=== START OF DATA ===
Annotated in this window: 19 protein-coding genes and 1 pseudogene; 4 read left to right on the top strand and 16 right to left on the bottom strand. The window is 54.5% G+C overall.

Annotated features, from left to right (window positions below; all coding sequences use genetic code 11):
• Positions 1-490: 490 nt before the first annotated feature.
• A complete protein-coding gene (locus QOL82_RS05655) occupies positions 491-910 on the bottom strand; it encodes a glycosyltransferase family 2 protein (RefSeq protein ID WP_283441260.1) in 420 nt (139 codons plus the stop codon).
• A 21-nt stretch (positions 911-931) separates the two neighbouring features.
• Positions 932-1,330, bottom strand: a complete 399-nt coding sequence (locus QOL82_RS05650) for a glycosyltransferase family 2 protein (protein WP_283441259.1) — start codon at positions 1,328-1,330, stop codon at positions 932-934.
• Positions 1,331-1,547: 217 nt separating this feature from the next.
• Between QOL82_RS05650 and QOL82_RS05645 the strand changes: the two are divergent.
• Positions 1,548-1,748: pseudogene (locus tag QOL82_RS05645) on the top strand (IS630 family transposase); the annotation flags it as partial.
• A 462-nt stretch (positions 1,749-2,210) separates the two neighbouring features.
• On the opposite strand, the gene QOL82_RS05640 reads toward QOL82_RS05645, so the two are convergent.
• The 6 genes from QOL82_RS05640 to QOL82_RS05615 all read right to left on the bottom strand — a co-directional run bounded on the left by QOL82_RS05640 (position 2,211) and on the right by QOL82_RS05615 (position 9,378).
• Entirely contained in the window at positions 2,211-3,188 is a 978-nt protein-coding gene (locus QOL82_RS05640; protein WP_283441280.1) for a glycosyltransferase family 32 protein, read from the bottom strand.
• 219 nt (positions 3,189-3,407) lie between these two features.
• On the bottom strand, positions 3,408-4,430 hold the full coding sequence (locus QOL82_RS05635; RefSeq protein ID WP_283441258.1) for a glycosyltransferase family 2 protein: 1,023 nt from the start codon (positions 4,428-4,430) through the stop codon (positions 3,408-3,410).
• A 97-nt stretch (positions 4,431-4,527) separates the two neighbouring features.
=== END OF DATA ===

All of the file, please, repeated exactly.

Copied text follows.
Annotated in this window: 19 protein-coding genes and 1 pseudogene; 4 read left to right on the top strand and 16 right to left on the bottom strand. The window is 54.5% G+C overall.

Annotated features, from left to right (window positions below; all coding sequences use genetic code 11):
• Positions 1-490: 490 nt before the first annotated feature.
• A complete protein-coding gene (locus QOL82_RS05655) occupies positions 491-910 on the bottom strand; it encodes a glycosyltransferase family 2 protein (RefSeq protein ID WP_283441260.1) in 420 nt (139 codons plus the stop codon).
• A 21-nt stretch (positions 911-931) separates the two neighbouring features.
• Positions 932-1,330, bottom strand: a complete 399-nt coding sequence (locus QOL82_RS05650) for a glycosyltransferase family 2 protein (protein WP_283441259.1) — start codon at positions 1,328-1,330, stop codon at positions 932-934.
• Positions 1,331-1,547: 217 nt separating this feature from the next.
• Between QOL82_RS05650 and QOL82_RS05645 the strand changes: the two are divergent.
• Positions 1,548-1,748: pseudogene (locus tag QOL82_RS05645) on the top strand (IS630 family transposase); the annotation flags it as partial.
• A 462-nt stretch (positions 1,749-2,210) separates the two neighbouring features.
• On the opposite strand, the gene QOL82_RS05640 reads toward QOL82_RS05645, so the two are convergent.
• The 6 genes from QOL82_RS05640 to QOL82_RS05615 all read right to left on the bottom strand — a co-directional run bounded on the left by QOL82_RS05640 (position 2,211) and on the right by QOL82_RS05615 (position 9,378).
• Entirely contained in the window at positions 2,211-3,188 is a 978-nt protein-coding gene (locus QOL82_RS05640; protein WP_283441280.1) for a glycosyltransferase family 32 protein, read from the bottom strand.
• 219 nt (positions 3,189-3,407) lie between these two features.
• On the bottom strand, positions 3,408-4,430 hold the full coding sequence (locus QOL82_RS05635; RefSeq protein ID WP_283441258.1) for a glycosyltransferase family 2 protein: 1,023 nt from the start codon (positions 4,428-4,430) through the stop codon (positions 3,408-3,410).
• A 97-nt stretch (positions 4,431-4,527) separates the two neighbouring features.